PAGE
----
Although induction chemotherapy was not used in this trial, it has been the subject of many past and recent assessments involving laryngeal preservation, as well as other efficacy and safety outcomes.10-14 A retrospective review32 of the phase 3 TAX 324 trial (Induction Chemotherapy Comparing Taxotere Cisplatin and 5-Fluorouracil With Standard Cisplatin and 5-Fluorouracil Followed by Chemoradiation in Locally Advanced Head and Neck Cancer) in patients with laryngeal or hypopharyngeal cancers revealed that induction chemotherapy of docetaxel, cisplatin, and fluorouracil (n = 90) compared with cisplatin plus fluorouracil (n = 76) followed by chemoradiotherapy with weekly carboplatin resulted in significantly improved overall survival (P = .02) and progression-free survival (P = .03) for the docetaxel, cisplatin, and fluorouracil group. Among patients undergoing surgery, laryngectomy-free survival was also significantly greater with docetaxel, cisplatin, and fluorouracil (P = .03).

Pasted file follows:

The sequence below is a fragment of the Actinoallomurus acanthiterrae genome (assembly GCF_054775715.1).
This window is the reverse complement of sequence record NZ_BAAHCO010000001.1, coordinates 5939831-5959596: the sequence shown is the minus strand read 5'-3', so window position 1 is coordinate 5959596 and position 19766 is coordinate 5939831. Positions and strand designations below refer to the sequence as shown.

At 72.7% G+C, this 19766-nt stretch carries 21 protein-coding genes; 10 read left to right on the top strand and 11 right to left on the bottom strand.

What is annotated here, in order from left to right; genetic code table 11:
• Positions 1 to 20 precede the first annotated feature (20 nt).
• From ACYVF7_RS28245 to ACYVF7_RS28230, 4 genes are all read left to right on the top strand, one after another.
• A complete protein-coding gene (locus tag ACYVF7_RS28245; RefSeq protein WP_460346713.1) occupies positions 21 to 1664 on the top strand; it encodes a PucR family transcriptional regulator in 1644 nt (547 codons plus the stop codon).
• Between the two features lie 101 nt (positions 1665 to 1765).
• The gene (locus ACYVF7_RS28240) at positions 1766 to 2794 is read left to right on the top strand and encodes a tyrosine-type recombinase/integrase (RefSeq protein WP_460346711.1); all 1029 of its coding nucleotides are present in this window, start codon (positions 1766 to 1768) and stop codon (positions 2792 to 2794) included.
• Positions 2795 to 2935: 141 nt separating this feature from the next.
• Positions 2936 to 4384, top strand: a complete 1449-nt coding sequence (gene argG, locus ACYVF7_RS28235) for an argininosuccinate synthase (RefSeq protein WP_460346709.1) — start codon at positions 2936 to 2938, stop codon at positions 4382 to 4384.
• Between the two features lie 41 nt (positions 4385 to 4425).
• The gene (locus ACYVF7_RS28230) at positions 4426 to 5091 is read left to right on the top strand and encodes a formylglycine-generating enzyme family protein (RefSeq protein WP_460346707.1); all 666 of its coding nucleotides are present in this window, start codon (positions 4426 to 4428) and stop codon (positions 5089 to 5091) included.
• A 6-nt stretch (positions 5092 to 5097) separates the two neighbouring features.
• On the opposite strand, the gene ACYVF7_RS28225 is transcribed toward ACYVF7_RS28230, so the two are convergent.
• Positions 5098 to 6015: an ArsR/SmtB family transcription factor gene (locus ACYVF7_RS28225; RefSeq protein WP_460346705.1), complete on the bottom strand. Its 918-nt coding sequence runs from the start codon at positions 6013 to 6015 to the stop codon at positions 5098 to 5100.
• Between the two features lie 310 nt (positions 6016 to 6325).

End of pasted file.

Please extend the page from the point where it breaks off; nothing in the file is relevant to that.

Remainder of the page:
The TREMPLIN (Radiotherapy With Cisplatin Versus Radiotherapy With Cetuximab After Induction Chemotherapy for Larynx Preservation) trial compared the efficacy and safety of induction chemotherapy using docetaxel, cisplatin, and fluorouracil, followed by chemoradiotherapy with cisplatin (n = 60) or cetuximab (n = 56), for laryngeal preservation.33 No differences were found in laryngeal preservation, laryngeal function preservation, or overall survival between the 2 regimens. Newer studies, such as DeCIDE (Docetaxel-Based Chemotherapy Plus or Minus IC to Decrease Events in Head and Neck Cancer)34 and PARADIGM (Combination Chemotherapy and Radiation in Treating Patients With Stage III or IV Head and Neck Cancer),35 suggest no overall benefit from the addition of induction chemotherapy vs concomitant chemoradiotherapy alone.

Conclusions